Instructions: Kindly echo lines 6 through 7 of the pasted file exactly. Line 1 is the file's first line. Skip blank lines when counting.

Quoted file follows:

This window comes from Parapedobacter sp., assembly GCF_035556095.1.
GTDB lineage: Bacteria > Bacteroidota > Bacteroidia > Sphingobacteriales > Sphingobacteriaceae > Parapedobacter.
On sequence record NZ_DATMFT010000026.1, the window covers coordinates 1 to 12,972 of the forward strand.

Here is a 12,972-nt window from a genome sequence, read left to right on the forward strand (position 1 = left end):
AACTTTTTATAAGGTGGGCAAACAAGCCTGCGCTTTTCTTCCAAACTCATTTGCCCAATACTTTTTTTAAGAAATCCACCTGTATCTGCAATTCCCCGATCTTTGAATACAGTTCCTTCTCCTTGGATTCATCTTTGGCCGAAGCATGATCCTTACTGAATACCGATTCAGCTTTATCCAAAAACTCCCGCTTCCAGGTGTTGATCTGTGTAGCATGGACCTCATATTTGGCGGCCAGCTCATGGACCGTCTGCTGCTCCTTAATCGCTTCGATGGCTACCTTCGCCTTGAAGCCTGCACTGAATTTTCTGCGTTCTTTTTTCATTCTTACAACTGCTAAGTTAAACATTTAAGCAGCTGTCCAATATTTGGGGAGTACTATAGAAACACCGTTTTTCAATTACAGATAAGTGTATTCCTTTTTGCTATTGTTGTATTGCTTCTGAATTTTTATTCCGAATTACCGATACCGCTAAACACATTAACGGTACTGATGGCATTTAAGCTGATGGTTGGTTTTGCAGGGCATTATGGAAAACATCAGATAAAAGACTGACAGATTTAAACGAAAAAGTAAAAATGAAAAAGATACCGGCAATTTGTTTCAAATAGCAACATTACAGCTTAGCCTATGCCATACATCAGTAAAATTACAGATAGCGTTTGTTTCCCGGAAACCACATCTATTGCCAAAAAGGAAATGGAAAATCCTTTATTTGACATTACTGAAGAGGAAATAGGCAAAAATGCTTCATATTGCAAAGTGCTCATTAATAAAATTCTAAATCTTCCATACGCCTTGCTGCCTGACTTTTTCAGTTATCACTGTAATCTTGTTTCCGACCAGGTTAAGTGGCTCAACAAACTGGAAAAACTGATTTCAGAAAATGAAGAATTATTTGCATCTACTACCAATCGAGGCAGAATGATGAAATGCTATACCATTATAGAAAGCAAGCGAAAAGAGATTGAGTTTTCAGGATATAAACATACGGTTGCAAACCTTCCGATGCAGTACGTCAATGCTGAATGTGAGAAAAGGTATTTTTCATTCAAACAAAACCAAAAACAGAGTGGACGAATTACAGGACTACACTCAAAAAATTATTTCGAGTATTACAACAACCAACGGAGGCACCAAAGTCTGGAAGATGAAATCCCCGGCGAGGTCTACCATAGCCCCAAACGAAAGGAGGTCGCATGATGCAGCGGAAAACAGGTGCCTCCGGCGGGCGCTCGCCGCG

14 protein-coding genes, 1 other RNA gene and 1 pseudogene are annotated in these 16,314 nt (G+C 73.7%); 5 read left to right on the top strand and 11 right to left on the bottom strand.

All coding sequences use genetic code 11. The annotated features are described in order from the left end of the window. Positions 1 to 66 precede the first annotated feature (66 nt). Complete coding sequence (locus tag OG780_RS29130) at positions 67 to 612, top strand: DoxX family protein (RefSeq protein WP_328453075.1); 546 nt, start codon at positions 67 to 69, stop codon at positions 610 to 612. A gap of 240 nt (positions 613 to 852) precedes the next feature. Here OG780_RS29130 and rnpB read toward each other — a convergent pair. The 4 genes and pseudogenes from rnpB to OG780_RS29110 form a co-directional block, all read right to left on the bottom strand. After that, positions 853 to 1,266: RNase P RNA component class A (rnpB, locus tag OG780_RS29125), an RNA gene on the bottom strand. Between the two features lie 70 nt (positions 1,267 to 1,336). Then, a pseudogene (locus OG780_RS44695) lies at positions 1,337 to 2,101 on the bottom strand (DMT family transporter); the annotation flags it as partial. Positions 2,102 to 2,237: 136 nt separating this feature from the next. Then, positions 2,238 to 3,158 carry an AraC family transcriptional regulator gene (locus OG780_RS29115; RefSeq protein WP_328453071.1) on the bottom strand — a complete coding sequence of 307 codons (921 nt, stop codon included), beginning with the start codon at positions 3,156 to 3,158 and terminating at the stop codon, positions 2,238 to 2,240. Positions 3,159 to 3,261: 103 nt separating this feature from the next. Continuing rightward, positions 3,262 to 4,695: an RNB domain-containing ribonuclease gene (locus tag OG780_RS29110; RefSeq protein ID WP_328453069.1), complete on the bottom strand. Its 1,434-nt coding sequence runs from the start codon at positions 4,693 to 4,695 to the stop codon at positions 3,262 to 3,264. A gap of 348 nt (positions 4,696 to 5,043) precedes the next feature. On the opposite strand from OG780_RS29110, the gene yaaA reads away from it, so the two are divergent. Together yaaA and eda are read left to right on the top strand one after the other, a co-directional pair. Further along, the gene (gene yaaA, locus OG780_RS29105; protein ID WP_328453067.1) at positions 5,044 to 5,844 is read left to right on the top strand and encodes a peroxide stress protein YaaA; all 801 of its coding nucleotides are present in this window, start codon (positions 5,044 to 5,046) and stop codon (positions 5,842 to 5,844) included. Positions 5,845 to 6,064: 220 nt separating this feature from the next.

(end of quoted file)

14 protein-coding genes, 1 other RNA gene and 1 pseudogene are annotated in these 16,314 nt (G+C 73.7%); 5 read left to right on the top strand and 11 right to left on the bottom strand.

All coding sequences use genetic code 11. The annotated features are described in order from the left end of the window. Positions 1 to 66 precede the first annotated feature (66 nt). Complete coding sequence (locus tag OG780_RS29130) at positions 67 to 612, top strand: DoxX family protein (RefSeq protein WP_328453075.1); 546 nt, start codon at positions 67 to 69, stop codon at positions 610 to 612. A gap of 240 nt (positions 613 to 852) precedes the next feature. Here OG780_RS29130 and rnpB read toward each other — a convergent pair. The 4 genes and pseudogenes from rnpB to OG780_RS29110 form a co-directional block, all read right to left on the bottom strand. After that, positions 853 to 1,266: RNase P RNA component class A (rnpB, locus tag OG780_RS29125), an RNA gene on the bottom strand. Between the two features lie 70 nt (positions 1,267 to 1,336). Then, a pseudogene (locus OG780_RS44695) lies at positions 1,337 to 2,101 on the bottom strand (DMT family transporter); the annotation flags it as partial. Positions 2,102 to 2,237: 136 nt separating this feature from the next. Then, positions 2,238 to 3,158 carry an AraC family transcriptional regulator gene (locus OG780_RS29115; RefSeq protein WP_328453071.1) on the bottom strand — a complete coding sequence of 307 codons (921 nt, stop codon included), beginning with the start codon at positions 3,156 to 3,158 and terminating at the stop codon, positions 2,238 to 2,240. Positions 3,159 to 3,261: 103 nt separating this feature from the next. Continuing rightward, positions 3,262 to 4,695: an RNB domain-containing ribonuclease gene (locus tag OG780_RS29110; RefSeq protein ID WP_328453069.1), complete on the bottom strand. Its 1,434-nt coding sequence runs from the start codon at positions 4,693 to 4,695 to the stop codon at positions 3,262 to 3,264. A gap of 348 nt (positions 4,696 to 5,043) precedes the next feature. On the opposite strand from OG780_RS29110, the gene yaaA reads away from it, so the two are divergent. Together yaaA and eda are read left to right on the top strand one after the other, a co-directional pair. Further along, the gene (gene yaaA, locus OG780_RS29105; protein ID WP_328453067.1) at positions 5,044 to 5,844 is read left to right on the top strand and encodes a peroxide stress protein YaaA; all 801 of its coding nucleotides are present in this window, start codon (positions 5,044 to 5,046) and stop codon (positions 5,842 to 5,844) included. Positions 5,845 to 6,064: 220 nt separating this feature from the next.